• List everyone you worked with on each homework problem. Again, we strongly encourage you to work together, but you must give everyone proper credit. If you work in a group of 20 students, then all 20 names should appear on your homework solution. If someone was particularly helpful, describe their contribution. Be generous; if you are not sure whether someone should be included in your list of collaborators, include them. For discussions in class, in section, or in office hours, where collecting names is impractical, it is okay to write something like “discussions in class”.
  • In particular, if you find a complete solution on the web, do not just copy and paste the solution. The assignments are supposed to demonstrate your mastery of the material, not your ability to use Google.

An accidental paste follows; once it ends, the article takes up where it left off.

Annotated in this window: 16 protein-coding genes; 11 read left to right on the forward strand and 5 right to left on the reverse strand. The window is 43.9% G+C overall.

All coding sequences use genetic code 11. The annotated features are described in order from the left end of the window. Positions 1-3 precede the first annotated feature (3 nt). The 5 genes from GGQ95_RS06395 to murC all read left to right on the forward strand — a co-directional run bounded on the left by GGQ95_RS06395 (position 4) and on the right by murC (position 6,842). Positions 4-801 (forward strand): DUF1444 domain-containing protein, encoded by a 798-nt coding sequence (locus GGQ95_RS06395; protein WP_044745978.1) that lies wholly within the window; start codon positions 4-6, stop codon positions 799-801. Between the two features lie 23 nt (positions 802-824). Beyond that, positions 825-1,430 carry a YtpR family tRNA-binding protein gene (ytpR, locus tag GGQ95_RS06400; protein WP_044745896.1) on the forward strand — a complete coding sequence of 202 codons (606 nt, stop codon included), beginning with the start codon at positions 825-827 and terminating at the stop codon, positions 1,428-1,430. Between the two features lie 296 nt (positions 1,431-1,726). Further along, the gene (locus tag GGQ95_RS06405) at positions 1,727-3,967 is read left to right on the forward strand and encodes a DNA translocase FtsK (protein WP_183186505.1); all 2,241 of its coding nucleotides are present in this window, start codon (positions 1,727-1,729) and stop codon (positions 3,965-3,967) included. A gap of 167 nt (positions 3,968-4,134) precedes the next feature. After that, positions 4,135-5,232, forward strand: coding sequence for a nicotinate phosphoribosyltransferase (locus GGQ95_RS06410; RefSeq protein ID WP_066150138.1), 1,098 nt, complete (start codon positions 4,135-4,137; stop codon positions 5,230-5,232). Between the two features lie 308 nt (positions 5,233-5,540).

What to Write

  • Answer the right question. No matter how clear and polished your solution is, it is worthless if it does not answer the question we asked. Make sure you understand the question before you start thinking about how to answer it. If something is unclear, ask for clarification! This is especially important on exams.
  • Justify your answers. Unless the problem specifically says otherwise, every homework problem requires a proof. Without a proof, even a perfectly correct solution is worth nothing. In particular, the sentence “It’s obvious!” is not a proof—’obvious’ is often a synonym for ‘false’! (Proofs are only required on exams if we specifically ask for them.)
  • By default, if a homework or exam problem asks you to describe an algorithm, you need to do several things to get full credit: